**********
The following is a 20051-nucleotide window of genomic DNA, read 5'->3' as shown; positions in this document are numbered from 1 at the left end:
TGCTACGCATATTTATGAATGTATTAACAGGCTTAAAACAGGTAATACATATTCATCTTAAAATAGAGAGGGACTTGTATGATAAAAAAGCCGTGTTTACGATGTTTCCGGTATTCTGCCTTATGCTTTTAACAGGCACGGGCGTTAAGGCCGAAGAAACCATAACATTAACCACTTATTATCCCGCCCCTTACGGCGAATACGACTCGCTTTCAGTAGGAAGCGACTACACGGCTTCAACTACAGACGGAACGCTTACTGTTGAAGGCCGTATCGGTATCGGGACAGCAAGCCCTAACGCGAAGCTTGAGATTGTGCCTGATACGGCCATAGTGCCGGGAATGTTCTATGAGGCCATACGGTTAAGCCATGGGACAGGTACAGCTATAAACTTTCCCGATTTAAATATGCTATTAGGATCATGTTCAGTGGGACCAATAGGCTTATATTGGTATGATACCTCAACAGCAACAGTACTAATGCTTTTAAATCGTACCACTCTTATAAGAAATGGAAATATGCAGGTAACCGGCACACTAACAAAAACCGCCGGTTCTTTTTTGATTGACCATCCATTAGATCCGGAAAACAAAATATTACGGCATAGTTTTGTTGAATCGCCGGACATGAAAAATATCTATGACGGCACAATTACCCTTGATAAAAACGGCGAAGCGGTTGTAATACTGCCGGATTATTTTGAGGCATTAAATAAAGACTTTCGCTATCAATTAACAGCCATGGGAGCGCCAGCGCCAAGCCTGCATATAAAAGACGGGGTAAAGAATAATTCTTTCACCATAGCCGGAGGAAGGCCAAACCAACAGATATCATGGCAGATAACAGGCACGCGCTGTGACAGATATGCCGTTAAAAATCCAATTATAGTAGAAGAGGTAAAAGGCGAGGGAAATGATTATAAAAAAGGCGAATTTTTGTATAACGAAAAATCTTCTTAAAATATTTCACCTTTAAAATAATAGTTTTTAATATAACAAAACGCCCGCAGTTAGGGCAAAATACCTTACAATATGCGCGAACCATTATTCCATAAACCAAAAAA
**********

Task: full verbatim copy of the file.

The following is a 20051-nucleotide window of genomic DNA, read 5'->3' as shown; positions in this document are numbered from 1 at the left end:
TGCTACGCATATTTATGAATGTATTAACAGGCTTAAAACAGGTAATACATATTCATCTTAAAATAGAGAGGGACTTGTATGATAAAAAAGCCGTGTTTACGATGTTTCCGGTATTCTGCCTTATGCTTTTAACAGGCACGGGCGTTAAGGCCGAAGAAACCATAACATTAACCACTTATTATCCCGCCCCTTACGGCGAATACGACTCGCTTTCAGTAGGAAGCGACTACACGGCTTCAACTACAGACGGAACGCTTACTGTTGAAGGCCGTATCGGTATCGGGACAGCAAGCCCTAACGCGAAGCTTGAGATTGTGCCTGATACGGCCATAGTGCCGGGAATGTTCTATGAGGCCATACGGTTAAGCCATGGGACAGGTACAGCTATAAACTTTCCCGATTTAAATATGCTATTAGGATCATGTTCAGTGGGACCAATAGGCTTATATTGGTATGATACCTCAACAGCAACAGTACTAATGCTTTTAAATCGTACCACTCTTATAAGAAATGGAAATATGCAGGTAACCGGCACACTAACAAAAACCGCCGGTTCTTTTTTGATTGACCATCCATTAGATCCGGAAAACAAAATATTACGGCATAGTTTTGTTGAATCGCCGGACATGAAAAATATCTATGACGGCACAATTACCCTTGATAAAAACGGCGAAGCGGTTGTAATACTGCCGGATTATTTTGAGGCATTAAATAAAGACTTTCGCTATCAATTAACAGCCATGGGAGCGCCAGCGCCAAGCCTGCATATAAAAGACGGGGTAAAGAATAATTCTTTCACCATAGCCGGAGGAAGGCCAAACCAACAGATATCATGGCAGATAACAGGCACGCGCTGTGACAGATATGCCGTTAAAAATCCAATTATAGTAGAAGAGGTAAAAGGCGAGGGAAATGATTATAAAAAAGGCGAATTTTTGTATAACGAAAAATCTTCTTAAAATATTTCACCTTTAAAATAATAGTTTTTAATATAACAAAACGCCCGCAGTTAGGGCAAAATACCTTACAATATGCGCGAACCATTATTCCATAAACCAAAAAA